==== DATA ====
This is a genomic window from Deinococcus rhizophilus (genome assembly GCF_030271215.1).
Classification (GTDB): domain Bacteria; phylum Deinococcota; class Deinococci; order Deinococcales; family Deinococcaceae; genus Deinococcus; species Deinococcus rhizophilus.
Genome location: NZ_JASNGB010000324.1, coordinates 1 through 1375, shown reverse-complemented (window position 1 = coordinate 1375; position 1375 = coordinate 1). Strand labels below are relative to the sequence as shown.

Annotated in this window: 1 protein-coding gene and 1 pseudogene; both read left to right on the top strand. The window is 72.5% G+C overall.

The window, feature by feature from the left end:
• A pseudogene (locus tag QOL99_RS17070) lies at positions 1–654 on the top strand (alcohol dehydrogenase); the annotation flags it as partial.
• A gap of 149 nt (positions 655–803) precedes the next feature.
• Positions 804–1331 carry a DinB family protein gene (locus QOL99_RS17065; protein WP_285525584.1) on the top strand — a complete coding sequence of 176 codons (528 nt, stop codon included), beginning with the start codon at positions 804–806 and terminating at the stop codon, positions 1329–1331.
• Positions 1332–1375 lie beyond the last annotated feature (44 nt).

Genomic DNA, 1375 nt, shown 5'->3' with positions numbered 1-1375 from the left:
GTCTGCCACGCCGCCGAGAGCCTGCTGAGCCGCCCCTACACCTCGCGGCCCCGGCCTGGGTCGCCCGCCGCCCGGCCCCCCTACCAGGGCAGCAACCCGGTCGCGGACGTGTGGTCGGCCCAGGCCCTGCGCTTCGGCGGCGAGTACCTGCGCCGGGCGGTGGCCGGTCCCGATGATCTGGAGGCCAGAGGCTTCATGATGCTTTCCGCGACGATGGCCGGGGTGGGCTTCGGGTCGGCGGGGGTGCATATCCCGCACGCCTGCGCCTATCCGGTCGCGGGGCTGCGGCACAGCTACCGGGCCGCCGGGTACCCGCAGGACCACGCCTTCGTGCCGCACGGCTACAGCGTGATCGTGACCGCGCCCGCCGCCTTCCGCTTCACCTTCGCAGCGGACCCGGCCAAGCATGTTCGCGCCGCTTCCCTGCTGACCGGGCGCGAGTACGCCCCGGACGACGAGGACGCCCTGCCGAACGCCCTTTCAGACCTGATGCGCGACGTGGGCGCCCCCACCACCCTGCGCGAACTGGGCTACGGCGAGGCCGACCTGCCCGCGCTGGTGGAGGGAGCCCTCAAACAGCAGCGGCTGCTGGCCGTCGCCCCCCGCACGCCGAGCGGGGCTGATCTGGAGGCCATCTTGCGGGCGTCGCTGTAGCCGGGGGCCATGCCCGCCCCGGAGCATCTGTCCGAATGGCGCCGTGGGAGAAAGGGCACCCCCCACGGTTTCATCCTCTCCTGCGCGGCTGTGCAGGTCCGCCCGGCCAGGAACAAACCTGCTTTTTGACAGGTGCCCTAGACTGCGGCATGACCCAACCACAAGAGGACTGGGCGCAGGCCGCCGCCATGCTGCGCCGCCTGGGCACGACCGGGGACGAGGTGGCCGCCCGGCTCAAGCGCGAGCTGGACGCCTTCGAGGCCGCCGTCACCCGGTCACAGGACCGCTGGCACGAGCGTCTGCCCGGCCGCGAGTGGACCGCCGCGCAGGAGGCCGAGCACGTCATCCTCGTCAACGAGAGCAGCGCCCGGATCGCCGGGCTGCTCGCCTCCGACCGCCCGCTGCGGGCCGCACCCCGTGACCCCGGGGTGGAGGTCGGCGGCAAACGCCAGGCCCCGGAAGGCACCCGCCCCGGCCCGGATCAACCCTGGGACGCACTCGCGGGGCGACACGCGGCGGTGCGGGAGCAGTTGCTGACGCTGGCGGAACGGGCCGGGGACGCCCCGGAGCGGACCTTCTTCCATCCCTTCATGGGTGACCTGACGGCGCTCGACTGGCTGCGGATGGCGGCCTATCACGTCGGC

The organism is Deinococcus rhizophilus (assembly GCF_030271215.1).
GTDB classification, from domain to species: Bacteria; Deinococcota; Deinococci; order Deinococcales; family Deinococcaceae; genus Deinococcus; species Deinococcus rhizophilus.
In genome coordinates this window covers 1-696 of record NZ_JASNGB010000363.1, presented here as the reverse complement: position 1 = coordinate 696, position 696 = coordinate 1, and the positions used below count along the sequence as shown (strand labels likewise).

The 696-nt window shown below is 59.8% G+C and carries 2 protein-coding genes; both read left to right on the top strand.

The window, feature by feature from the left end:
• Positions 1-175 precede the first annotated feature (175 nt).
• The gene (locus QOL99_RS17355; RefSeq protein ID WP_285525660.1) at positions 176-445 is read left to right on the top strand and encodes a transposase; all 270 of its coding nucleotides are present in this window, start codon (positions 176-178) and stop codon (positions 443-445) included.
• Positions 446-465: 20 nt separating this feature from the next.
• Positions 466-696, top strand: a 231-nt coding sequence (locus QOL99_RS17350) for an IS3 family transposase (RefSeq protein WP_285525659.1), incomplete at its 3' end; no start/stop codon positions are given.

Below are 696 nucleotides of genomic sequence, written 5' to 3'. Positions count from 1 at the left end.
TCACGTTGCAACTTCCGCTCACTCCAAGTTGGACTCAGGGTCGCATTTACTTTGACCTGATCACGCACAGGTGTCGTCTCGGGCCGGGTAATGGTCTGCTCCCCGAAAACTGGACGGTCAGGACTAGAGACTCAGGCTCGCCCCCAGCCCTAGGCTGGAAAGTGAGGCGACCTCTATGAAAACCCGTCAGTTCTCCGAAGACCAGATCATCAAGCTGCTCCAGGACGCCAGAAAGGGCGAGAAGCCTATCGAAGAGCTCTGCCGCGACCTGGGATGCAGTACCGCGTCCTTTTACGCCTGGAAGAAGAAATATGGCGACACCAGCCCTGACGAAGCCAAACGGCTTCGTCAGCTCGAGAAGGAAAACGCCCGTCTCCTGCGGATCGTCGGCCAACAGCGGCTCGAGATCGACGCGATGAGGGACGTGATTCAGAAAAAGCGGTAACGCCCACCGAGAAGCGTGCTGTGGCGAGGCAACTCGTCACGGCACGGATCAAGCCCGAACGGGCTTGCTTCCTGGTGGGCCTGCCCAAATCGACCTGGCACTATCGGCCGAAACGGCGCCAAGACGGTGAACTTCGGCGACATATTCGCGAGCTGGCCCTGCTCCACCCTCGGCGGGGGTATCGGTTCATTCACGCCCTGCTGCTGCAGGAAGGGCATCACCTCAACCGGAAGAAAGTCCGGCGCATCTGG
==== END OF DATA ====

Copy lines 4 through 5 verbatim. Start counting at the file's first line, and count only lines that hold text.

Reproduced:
Annotated in this window: 1 protein-coding gene and 1 pseudogene; both read left to right on the top strand. The window is 72.5% G+C overall.

The window, feature by feature from the left end: